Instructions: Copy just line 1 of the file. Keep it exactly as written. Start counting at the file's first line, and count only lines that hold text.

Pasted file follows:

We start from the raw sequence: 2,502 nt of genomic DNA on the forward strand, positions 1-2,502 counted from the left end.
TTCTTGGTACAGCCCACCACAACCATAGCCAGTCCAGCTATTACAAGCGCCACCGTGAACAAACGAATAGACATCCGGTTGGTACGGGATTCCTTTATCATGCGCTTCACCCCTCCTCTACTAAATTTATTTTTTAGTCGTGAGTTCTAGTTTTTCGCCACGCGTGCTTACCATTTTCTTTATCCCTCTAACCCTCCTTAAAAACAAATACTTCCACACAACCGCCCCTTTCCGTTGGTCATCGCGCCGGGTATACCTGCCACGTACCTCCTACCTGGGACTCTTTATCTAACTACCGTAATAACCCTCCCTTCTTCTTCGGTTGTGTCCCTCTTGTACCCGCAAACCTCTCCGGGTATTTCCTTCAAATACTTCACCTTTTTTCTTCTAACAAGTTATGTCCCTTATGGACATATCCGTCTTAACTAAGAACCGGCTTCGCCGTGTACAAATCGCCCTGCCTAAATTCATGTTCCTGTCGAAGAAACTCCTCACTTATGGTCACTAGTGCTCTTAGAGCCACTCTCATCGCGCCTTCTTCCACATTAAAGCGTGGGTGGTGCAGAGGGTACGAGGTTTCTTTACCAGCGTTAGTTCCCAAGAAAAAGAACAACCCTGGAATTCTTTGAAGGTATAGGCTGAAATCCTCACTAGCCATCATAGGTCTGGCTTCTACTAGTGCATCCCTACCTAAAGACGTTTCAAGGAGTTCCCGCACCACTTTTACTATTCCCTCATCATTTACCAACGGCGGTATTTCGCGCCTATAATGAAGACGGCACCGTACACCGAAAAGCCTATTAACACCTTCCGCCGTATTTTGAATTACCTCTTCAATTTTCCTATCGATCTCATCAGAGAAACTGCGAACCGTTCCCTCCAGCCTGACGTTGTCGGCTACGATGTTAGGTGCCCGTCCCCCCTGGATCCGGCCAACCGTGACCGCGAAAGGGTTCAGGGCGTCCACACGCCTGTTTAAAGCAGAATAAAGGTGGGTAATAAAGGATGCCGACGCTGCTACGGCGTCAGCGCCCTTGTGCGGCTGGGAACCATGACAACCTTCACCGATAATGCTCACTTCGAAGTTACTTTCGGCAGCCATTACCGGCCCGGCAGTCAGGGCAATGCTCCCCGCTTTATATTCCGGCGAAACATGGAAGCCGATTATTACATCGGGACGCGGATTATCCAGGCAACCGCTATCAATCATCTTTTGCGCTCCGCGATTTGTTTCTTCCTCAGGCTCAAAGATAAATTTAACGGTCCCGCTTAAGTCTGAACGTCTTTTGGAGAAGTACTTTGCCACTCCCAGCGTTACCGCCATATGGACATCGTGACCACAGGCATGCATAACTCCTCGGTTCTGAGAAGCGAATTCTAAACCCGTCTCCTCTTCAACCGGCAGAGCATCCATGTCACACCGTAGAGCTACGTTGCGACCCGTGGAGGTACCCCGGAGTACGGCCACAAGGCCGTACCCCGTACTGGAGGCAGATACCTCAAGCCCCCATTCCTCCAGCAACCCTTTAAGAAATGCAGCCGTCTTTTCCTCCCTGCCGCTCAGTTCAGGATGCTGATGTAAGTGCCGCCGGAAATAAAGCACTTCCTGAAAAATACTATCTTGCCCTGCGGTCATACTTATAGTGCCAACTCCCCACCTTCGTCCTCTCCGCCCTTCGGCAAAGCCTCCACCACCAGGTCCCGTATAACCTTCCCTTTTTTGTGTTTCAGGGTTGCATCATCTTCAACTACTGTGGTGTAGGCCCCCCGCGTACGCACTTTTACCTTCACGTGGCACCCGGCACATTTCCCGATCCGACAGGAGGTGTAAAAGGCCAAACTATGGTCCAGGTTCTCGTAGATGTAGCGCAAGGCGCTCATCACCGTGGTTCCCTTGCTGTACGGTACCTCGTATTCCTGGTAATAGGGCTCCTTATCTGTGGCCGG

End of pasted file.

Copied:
We start from the raw sequence: 2,502 nt of genomic DNA on the forward strand, positions 1-2,502 counted from the left end.